Crack in the Mirror – Anger Management Starts with you!

Having had to deal with anger management issues in the past, I should be an expert in the many paths to inner peace by now. I’ve read up on the helpful tips offered on the internet, but I suppose for anything to be effective, one ought to have a personal connection with whatever we’re up to.

I came up with this only last night, as I was thinking of the many times I had hurled harmful words that hurt my loved ones. Anger is quick to rise within me, and I’ve been trying for some eight years now to tame it.

How do we start?

Imagine a mirror. 

It is clean, with no trace of smudges or cracks. You”re standing before it, basking in the glory of the perfect being that you are. You are reflected to you in all your beauty, and you’re smiling. You’re happy.

That is how you begin the day.

The fresh feeling at the start of a day is dear to me, but seldom do I preserve it as the day progresses. I find myself infuriated, exasperated and desperate. As a result, I might snap at people around me. I can’t always blame other people or situations for infuriating me, because in the end, it’s me who allowed myself to be infuriated.

How do I stop that?

By keeping a tab on the times I let anger get the better of me.

Dietitians prescribe food diaries to keep a tab on the amount of calories you ingest. Writing down a to-do list and ticking off the things you’ve done is often embraced as a method to better organization.

Why not do the same with an emotion you’d like to control?

I always keep a small pocket book with me, so I’ll be putting marks whenever I feel I’ve overstepped my anger threshold. At the end of the day, I’ll know how many times I’ve allowed myself to fly off the handle.

But to put a few marks and look at them at the end of the day is not the only thing we’re going to do.

Every time you put a mark, imagine a smudge on the mirror.

If you’ve really hurt someone, imagine a crack. The crack is on the mirror, which is not a part of you. But nevertheless, it has affected the way it reflects your image.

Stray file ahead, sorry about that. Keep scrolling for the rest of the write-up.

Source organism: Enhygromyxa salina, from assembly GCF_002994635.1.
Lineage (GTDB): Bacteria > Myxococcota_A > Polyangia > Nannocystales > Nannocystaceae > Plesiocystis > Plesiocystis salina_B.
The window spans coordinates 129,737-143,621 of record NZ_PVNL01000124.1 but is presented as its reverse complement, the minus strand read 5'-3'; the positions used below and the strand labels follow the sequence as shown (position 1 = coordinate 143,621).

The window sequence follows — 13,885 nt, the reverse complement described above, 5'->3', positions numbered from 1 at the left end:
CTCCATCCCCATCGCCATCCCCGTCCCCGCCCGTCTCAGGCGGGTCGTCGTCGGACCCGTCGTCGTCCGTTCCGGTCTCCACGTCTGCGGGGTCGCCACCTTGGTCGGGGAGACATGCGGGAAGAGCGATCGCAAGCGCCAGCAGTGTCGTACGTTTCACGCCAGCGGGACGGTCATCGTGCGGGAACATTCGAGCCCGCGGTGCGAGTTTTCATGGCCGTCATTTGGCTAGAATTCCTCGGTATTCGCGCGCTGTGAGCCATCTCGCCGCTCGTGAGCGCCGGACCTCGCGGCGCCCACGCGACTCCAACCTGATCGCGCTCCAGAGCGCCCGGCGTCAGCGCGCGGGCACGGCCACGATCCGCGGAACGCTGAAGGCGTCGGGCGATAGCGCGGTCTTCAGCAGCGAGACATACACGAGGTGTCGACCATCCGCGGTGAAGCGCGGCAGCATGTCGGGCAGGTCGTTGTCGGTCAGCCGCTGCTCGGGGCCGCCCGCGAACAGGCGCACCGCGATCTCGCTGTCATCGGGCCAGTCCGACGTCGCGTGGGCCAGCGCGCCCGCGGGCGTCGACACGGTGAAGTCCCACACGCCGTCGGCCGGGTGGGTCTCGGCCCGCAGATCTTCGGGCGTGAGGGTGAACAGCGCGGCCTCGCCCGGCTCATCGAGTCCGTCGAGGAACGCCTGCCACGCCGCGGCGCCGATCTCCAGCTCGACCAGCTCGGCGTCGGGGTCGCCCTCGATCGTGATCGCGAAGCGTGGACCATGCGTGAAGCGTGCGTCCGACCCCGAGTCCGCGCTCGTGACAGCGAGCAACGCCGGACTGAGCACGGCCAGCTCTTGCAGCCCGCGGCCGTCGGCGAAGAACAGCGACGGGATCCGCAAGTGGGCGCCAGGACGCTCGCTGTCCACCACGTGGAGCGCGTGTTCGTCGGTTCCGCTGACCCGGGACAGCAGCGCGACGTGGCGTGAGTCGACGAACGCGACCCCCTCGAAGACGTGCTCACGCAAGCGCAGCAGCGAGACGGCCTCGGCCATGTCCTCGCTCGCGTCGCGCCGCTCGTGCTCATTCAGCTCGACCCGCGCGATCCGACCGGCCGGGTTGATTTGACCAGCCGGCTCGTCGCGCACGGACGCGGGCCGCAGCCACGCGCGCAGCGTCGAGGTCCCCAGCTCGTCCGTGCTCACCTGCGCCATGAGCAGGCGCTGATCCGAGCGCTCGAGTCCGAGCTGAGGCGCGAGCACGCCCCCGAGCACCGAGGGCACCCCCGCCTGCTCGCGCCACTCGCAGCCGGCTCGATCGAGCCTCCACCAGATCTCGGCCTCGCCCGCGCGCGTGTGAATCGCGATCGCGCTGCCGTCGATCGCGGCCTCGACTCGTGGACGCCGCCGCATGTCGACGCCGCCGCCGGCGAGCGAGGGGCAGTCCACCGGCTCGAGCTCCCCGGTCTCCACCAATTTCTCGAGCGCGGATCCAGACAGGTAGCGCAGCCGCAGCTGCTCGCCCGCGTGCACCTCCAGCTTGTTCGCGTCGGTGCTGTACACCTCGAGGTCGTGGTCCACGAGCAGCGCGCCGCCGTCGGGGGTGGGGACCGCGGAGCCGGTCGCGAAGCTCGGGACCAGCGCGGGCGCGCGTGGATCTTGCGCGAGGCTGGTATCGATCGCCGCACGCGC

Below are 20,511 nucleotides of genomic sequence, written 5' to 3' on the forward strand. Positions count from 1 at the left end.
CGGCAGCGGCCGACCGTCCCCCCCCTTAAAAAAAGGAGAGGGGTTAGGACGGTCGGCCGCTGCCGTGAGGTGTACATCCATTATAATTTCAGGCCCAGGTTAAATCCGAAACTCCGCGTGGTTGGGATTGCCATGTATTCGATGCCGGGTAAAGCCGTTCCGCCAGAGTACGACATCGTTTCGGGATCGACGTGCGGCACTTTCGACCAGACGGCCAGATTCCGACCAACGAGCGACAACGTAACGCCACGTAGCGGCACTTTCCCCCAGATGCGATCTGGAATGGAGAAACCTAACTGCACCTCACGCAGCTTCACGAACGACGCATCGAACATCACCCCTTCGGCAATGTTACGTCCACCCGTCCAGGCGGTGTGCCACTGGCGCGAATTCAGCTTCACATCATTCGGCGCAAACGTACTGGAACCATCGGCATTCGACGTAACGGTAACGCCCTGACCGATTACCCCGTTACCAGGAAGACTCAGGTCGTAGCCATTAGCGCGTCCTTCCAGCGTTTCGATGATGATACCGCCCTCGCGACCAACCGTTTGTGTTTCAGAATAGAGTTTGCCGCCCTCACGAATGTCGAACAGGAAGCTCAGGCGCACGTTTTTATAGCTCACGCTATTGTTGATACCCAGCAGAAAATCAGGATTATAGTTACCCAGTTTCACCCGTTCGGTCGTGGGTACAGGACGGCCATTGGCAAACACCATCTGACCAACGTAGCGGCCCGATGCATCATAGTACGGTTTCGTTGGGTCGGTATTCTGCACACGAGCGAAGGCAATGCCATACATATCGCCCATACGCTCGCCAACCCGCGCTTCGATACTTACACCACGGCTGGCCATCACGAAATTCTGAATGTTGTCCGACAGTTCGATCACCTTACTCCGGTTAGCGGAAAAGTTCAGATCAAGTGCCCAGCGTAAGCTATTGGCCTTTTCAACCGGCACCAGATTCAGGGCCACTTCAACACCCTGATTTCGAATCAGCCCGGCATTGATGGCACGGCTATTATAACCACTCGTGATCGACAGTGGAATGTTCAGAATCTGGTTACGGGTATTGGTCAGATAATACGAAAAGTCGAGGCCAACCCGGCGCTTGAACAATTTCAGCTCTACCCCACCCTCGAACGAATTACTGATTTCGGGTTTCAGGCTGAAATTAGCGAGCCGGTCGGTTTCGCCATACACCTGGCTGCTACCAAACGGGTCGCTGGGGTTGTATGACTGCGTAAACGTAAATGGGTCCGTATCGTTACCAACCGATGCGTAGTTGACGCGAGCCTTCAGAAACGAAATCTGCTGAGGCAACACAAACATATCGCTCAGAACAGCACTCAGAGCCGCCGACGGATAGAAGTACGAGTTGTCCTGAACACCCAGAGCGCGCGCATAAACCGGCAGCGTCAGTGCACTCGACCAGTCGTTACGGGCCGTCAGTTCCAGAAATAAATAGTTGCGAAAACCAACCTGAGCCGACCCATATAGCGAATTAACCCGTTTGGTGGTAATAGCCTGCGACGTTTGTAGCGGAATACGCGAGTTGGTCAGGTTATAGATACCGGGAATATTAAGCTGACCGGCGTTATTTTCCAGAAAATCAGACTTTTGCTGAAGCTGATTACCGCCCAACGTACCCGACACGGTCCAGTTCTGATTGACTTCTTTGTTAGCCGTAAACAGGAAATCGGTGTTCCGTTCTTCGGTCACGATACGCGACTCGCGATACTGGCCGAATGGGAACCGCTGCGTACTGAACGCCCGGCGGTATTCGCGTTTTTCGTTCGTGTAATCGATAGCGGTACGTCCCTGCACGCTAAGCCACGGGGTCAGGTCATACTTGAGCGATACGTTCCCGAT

Decisions taken out of a moment of anger can act to quickly sour the most beautiful relationships. The person you hurt may not be important to you in your present circumstances, but we’re all connected at a much deeper level than we can fathom. And if the person is important to you, it’s not just him/ her that’s hurt – your relationship is affected as well.

Anger also affects our ability to take rational decisions, clouding our perceptions and creating unfair judgments. The smudges and cracks on the mirror represent them.

At the end of the day, you have your mirror clean, or filled with marks, or just a little bit smudgy.

But never, ever, ever, be disappointed in yourself.

Because you get a new mirror every day. 

Whatever you did the previous day or hour or minute or moment, should not be allowed to torture you.

Because every mirror is a new day, and it is precious. A gift that has been granted to you, a new chance, a sign that the universe believes in you.

So at the end of the day, if you happen to see many marks upon your mirror, place it to your side and say, I’ll be learning from you, and I’m already a better person because of that. If you have a largely clean mirror, do pat yourself on the back, because you’ve done a wonderful  job!

The journey of anger management is still an on-going one, but I know that once I’m at the end of it, I’ll be looking back at the path I’ve traveled and reminiscing on the wonderful memories it gave me.

What about you?

2 thoughts on “Crack in the Mirror – Anger Management Starts with you!”

  1. Love this. So timely for me. I have a lot of cracks by the end of the day. It’s a pretty ugly, broken reflection sometimes. But I blame everyone else for cracking my mirror. By I’m the one cracking it. I, like you, start the day with a positive attitude, but by the end, I’m just a heap of feelings and resentment. Thanks for posting. This is so helpful. A great reminder. Yes, why wouldn’t we treat this like any other record. I am resolved to seek out more opportunities lately to treat my emotional crises like real emergencies and have an first-aid kit prepared! Taking notes is a good start. And having a bag of helpful tools handy is also essential. <3 Thanks so much.

    Reply
    • I’m so glad the article helped! Cheers to you for your effort, I truly hope you make great strides (which by the way I’m sure you will).

      Reply

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